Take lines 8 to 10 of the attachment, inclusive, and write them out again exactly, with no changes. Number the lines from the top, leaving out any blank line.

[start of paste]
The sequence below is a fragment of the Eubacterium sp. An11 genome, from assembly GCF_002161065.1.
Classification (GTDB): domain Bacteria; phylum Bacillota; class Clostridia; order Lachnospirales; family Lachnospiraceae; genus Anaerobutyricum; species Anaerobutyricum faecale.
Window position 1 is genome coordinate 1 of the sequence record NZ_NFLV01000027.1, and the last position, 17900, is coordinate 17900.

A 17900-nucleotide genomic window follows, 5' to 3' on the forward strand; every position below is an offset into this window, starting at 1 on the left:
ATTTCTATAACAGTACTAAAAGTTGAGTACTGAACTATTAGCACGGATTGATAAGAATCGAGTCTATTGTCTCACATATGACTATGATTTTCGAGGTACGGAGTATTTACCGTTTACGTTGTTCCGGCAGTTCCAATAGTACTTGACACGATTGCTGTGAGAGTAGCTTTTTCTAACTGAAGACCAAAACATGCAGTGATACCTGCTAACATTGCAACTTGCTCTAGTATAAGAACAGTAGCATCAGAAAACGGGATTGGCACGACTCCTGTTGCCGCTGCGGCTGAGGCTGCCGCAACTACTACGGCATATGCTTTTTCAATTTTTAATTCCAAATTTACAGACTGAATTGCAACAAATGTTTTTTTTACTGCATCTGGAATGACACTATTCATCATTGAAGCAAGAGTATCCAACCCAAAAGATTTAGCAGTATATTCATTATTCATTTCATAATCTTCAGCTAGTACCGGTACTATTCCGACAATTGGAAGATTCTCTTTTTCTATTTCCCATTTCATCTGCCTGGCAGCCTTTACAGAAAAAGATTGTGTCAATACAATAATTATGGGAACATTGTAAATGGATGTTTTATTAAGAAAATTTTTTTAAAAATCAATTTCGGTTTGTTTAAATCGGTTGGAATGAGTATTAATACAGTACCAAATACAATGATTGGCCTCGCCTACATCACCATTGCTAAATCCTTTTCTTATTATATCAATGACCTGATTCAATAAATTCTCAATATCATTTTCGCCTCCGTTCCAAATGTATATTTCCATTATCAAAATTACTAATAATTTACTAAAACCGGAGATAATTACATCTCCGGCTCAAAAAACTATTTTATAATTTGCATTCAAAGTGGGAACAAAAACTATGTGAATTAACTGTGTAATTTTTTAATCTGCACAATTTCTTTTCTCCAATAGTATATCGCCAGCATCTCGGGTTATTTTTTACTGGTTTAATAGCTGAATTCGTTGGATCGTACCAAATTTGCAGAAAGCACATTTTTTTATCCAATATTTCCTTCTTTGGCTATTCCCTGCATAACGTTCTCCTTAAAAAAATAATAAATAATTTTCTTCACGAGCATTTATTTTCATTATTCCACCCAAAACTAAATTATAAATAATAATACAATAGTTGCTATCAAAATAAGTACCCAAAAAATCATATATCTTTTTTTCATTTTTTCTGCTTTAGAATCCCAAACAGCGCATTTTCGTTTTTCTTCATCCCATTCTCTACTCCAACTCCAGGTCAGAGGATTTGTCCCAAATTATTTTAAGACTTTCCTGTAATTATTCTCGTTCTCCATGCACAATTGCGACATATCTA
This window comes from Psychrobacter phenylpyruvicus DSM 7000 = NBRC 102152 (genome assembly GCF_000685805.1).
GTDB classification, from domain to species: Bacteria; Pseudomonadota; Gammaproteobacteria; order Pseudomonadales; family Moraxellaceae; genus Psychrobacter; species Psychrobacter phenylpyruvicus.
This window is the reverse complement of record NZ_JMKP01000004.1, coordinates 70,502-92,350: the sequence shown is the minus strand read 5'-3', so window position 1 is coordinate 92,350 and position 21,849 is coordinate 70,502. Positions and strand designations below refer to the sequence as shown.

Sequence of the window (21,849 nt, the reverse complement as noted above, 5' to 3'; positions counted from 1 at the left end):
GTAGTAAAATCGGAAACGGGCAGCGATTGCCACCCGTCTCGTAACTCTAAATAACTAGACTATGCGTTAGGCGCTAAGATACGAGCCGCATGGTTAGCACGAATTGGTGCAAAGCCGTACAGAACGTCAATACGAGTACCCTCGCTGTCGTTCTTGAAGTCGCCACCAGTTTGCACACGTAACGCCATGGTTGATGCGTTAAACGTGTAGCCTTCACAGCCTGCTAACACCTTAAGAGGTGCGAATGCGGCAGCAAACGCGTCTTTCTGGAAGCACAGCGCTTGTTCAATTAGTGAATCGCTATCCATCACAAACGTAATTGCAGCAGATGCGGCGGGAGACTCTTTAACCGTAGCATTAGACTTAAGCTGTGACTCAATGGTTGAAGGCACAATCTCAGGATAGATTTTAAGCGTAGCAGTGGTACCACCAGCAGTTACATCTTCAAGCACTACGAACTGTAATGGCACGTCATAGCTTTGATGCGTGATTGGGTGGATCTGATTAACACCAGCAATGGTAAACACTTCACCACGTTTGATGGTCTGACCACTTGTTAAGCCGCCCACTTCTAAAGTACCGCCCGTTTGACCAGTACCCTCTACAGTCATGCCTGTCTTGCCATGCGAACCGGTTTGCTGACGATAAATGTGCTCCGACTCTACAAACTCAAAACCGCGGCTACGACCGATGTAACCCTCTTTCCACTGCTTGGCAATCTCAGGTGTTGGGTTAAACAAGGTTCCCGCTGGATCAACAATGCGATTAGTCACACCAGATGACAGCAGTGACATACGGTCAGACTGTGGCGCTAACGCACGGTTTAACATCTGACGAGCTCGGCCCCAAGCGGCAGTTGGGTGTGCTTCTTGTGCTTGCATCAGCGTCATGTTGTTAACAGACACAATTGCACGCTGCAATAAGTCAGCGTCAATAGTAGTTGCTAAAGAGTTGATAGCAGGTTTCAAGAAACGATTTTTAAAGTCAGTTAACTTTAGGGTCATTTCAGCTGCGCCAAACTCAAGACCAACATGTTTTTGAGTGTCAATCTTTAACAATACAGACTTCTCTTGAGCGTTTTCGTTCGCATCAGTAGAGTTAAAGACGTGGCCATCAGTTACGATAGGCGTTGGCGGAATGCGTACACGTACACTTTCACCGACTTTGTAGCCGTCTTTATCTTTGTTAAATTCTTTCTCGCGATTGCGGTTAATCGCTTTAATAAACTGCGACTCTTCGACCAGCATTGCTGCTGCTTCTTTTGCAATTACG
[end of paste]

This window is the reverse complement of record NZ_JMKP01000004.1, coordinates 70,502-92,350: the sequence shown is the minus strand read 5'-3', so window position 1 is coordinate 92,350 and position 21,849 is coordinate 70,502. Positions and strand designations below refer to the sequence as shown.

Sequence of the window (21,849 nt, the reverse complement as noted above, 5' to 3'; positions counted from 1 at the left end):
GTAGTAAAATCGGAAACGGGCAGCGATTGCCACCCGTCTCGTAACTCTAAATAACTAGACTATGCGTTAGGCGCTAAGATACGAGCCGCATGGTTAGCACGAATTGGTGCAAAGCCGTACAGAACGTCAATACGAGTACCCTCGCTGTCGTTCTTGAAGTCGCCACCAGTTTGCACACGTAACGCCATGGTTGATGCGTTAAACGTGTAGCCTTCACAGCCTGCTAACACCTTAAGAGGTGCGAATGCGGCAGCAAACGCGTCTTTCTGGAAGCACAGCGCTTGTTCAATTAGTGAATCGCTATCCATCACAAACGTAATTGCAGCAGATGCGGCGGGAGACTCTTTAACCGTAGCATTAGACTTAAGCTGTGACTCAATGGTTGAAGGCACAATCTCAGGATAGATTTTAAGCGTAGCAGTGGTACCACCAGCAGTTACATCTTCAAGCACTACGAACTGTAATGGCACGTCATAGCTTTGATGCGTGATTGGGTGGATCTGATTAACACCAGCAATGGTAAACACTTCACCACGTTTGATGGTCTGACCACTTGTTAAGCCGCCCACTTCTAAAGTACCGCCCGTTTGACCAGTACCCTCTACAGTCATGCCTGTCTTGCCATGCGAACCGGTTTGCTGACGATAAATGTGCTCCGACTCTACAAACTCAAAACCGCGGCTACGACCGATGTAACCCTCTTTCCACTGCTTGGCAATCTCAGGTGTTGGGTTAAACAAGGTTCCCGCTGGATCAACAATGCGATTAGTCACACCAGATGACAGCAGTGACATACGGTCAGACTGTGGCGCTAACGCACGGTTTAACATCTGACGAGCTCGGCCCCAAGCGGCAGTTGGGTGTGCTTCTTGTGCTTGCATCAGCGTCATGTTGTTAACAGACACAATTGCACGCTGCAATAAGTCAGCGTCAATAGTAGTTGCTAAAGAGTTGATAGCAGGTTTCAAGAAACGATTTTTAAAGTCAGTTAACTTTAGGGTCATTTCAGCTGCGCCAAACTCAAGACCAACATGTTTTTGAGTGTCAATCTTTAACAATACAGACTTCTCTTGAGCGTTTTCGTTCGCATCAGTAGAGTTAAAGACGTGGCCATCAGTTACGATAGGCGTTGGCGGAATGCGTACACGTACACTTTCACCGACTTTGTAGCCGTCTTTATCTTTGTTAAATTCTTTCTCGCGATTGCGGTTAATCGCTTTAATAAACTGCGACTCTTCGACCAGCATTGCTGCTGCTTCTTTTGCAATTACG